The current treatment system is designed to step the person down, after 30 days, from a partial-hospitalization program (PHP) to a less intensive recovery home. Thirty days helps most people through the worst of the withdrawals. But not those using drugs like methamphetamines and synthetic opioids like Fentanyl that stay in the system for longer periods of time.
Here’s one way to look at it: after 30 days, your son is likely still in serious withdrawal—quite low in mood, lethargic, and in rough shape overall. Too rough to be hitting the ground running, as is expected of recovery home residents. Your son is 38. We’re likely talking about a long history of drug and alcohol use.
Treatment for methamphetamine is still in its infancy. What we do know is that individuals need to stay in structured care for a long time—nine months or longer—to give the mind and body time to return to health. That process is naturally slow. Of course this varies by individual, but this basic fact is one to keep in mind. It’s not that surprising that your son relapses shortly after admission to a recovery home.
The good news here is that your son does well in PHPs. With a program’s good guard rails to buffer him, he is able to stop using. That makes sense to me and makes me hopeful. At 38, I imagine he must be getting pretty tired of the drug use. Stimulants are brutal on the body.
My hunch is that after 30 days (the average length of stay in a PHP), your son isn’t ready to step down to a recovery home. He needs more time to gain his footing, and more energy before landing in a strange community with days that need to be filled.
Breaking the cycle through longer care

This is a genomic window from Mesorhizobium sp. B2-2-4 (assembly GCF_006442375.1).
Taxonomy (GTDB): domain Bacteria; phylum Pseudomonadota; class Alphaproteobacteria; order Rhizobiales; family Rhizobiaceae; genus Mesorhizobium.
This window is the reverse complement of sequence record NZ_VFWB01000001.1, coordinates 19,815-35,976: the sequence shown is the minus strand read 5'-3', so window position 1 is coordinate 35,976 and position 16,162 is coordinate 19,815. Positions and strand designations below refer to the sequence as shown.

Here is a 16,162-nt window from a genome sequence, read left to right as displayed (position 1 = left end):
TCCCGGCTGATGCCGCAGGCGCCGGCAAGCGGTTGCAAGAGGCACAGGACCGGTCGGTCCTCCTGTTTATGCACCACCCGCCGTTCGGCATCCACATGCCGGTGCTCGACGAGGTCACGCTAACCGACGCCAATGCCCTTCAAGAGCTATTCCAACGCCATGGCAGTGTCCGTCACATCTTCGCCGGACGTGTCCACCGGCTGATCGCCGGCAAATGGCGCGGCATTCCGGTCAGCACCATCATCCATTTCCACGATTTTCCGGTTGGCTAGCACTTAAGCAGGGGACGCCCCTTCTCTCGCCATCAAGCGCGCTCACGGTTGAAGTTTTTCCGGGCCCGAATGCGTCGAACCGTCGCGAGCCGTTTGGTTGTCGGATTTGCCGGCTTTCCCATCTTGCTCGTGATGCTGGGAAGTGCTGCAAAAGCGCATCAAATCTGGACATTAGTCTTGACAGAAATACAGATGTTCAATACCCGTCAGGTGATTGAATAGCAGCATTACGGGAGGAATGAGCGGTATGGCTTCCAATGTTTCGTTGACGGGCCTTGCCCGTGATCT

In the current system, he will need to move to a recovery home setting soon enough. But I wonder if next time around your son can be admitted first to an inpatient program (a higher level of care intensity than a PHP), then step down to PHP, and finally, to a recovery home. This would at least buy him those guard rails for an additional 30+ days before moving to a recovery home.
If you are able to adjust his treatment plan on the front end to get those extra 30 days or more with an inpatient rehab, then finding a quality recovery house that is paid for by wages may be open to him. When I read about the troubles with recovery home funding in Vermont, I’m concerned that your son has few choices when it comes to subsidized housing, but such housing does appear to exist. Here is a directory with live updates about wait lists and other details about houses in Vermont. Here also is an article that describes Medicaid-funded rehabs in Vermont. One more resource to check out is this list of recovery communities across Vermont.
When we work with a family, we talk to the recovery communities and coaches about houses in their area. They know the well-run houses and may know of new opportunities not found on websites.
Since your son has faltered and cycled through a PHP more than once, insurance should see that a one-off PHP is not a sufficient level of care for him. This should help you argue for getting the inpatient rehab covered.
Finally, there’s a psychological approach that is showing promise for stimulant use disorder. It’s called contingency management—you can search the Allies member site for more information. The premise of contingency management is that when given a choice, people with addiction often (and surprisingly) choose rewards such as gift cards, money, tokens that can be exchanged for prizes, etc., over their drug.
Specifically, research suggests that contingency management is likely to be a useful component of treatment strategies designed to address methamphetamine use disorders. Researchers have found that in the ability to choose rewards over one’s drug of choice that more abstinent time can be encouraged. Here’s one inpatient place in Vermont that I found that offers contingency management.
I hope you find something useful in all of this, Kim. You’re dealing with big challenges, and I can sense the struggle, but your son is fortunate to have you on his side. My best to you and your family.